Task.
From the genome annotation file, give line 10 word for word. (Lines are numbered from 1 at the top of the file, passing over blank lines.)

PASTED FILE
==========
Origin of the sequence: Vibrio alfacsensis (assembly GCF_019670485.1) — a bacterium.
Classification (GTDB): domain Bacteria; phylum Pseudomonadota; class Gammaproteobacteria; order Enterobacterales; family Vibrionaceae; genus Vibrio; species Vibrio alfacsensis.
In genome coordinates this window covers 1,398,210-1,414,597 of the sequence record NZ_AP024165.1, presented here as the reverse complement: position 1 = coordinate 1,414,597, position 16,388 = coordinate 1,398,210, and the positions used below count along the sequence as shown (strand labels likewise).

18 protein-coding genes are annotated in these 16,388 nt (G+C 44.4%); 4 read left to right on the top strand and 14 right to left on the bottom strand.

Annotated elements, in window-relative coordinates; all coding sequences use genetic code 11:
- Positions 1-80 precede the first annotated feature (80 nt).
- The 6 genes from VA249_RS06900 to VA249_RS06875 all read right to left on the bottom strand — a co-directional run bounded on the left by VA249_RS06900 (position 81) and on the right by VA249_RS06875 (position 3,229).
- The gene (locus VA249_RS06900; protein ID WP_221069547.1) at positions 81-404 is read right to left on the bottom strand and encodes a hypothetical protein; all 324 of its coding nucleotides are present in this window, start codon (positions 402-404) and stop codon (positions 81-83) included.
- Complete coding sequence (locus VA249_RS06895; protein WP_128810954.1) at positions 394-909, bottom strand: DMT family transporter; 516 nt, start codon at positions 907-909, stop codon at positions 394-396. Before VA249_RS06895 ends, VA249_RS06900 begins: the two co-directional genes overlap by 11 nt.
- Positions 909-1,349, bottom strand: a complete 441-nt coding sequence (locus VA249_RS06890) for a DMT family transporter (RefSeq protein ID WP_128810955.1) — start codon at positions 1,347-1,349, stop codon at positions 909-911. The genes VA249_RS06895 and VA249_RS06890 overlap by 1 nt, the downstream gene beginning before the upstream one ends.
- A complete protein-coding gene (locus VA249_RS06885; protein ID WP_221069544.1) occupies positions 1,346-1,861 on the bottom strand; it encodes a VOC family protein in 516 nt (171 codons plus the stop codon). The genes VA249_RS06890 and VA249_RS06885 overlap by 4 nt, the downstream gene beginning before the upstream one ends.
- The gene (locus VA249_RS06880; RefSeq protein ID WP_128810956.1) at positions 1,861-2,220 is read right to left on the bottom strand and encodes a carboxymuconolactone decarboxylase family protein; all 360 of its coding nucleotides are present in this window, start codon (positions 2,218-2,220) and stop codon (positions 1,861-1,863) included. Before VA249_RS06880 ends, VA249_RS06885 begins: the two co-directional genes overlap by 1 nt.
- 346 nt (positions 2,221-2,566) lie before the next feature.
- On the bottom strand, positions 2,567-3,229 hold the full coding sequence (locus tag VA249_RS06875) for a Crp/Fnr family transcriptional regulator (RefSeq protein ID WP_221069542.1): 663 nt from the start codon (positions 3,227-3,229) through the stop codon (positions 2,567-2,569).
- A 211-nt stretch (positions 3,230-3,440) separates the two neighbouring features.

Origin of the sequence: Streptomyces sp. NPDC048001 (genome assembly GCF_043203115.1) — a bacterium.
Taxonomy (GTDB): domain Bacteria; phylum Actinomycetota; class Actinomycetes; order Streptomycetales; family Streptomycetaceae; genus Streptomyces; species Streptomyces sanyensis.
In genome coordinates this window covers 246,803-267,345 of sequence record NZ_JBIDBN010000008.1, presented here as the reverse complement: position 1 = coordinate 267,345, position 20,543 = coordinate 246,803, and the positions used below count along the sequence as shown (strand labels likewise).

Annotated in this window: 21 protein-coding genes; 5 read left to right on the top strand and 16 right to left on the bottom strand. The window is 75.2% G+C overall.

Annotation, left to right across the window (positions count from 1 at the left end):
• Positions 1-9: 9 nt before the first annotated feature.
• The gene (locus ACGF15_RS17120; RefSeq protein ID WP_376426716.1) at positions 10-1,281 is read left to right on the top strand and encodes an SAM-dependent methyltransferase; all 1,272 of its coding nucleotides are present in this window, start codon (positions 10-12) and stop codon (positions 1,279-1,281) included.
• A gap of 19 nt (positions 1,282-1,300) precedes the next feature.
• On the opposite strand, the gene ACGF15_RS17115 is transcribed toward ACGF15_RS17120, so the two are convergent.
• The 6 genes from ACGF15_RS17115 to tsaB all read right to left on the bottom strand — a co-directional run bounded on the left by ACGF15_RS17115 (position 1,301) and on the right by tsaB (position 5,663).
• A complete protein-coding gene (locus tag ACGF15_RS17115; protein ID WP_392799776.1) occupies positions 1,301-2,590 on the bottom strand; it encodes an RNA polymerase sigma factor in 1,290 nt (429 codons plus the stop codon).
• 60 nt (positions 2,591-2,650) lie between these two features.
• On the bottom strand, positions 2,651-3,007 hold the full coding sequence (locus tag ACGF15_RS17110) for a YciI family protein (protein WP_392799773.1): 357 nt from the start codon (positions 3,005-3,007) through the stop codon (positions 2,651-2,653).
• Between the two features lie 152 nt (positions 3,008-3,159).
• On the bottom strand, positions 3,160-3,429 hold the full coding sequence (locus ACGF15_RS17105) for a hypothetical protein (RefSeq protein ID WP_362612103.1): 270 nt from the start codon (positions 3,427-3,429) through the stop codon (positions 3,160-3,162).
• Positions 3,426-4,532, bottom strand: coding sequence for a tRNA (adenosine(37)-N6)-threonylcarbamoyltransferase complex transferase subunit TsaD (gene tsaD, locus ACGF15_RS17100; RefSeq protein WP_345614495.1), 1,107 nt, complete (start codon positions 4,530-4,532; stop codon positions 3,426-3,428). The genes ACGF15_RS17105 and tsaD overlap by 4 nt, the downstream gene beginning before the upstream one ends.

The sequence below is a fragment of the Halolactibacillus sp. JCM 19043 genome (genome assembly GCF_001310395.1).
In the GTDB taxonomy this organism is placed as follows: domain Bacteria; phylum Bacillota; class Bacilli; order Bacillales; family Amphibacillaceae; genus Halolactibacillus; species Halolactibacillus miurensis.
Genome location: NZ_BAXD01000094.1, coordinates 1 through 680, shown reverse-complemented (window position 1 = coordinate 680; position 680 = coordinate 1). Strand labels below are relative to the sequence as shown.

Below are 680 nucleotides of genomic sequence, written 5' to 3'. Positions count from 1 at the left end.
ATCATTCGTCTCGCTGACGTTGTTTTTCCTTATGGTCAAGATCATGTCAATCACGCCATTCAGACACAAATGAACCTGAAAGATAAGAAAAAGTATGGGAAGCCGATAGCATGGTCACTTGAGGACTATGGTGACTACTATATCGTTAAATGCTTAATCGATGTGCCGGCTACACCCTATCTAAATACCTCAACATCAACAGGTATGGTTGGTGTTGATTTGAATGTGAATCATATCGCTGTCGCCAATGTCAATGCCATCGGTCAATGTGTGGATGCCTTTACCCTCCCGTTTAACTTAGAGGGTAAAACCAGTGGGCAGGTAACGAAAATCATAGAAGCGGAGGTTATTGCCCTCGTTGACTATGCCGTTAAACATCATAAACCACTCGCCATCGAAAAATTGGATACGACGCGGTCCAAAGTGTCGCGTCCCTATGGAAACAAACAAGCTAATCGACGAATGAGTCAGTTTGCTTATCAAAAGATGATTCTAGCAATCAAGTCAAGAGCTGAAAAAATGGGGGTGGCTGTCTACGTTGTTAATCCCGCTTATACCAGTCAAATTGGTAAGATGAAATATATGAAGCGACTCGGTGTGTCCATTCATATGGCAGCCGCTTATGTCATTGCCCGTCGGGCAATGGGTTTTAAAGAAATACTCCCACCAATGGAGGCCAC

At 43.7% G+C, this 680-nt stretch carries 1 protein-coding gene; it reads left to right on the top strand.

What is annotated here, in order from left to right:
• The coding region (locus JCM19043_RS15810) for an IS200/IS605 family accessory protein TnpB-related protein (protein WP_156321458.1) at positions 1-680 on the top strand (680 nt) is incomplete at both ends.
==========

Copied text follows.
- Positions 909-1,349, bottom strand: a complete 441-nt coding sequence (locus VA249_RS06890) for a DMT family transporter (RefSeq protein ID WP_128810955.1) — start codon at positions 1,347-1,349, stop codon at positions 909-911. The genes VA249_RS06895 and VA249_RS06890 overlap by 1 nt, the downstream gene beginning before the upstream one ends.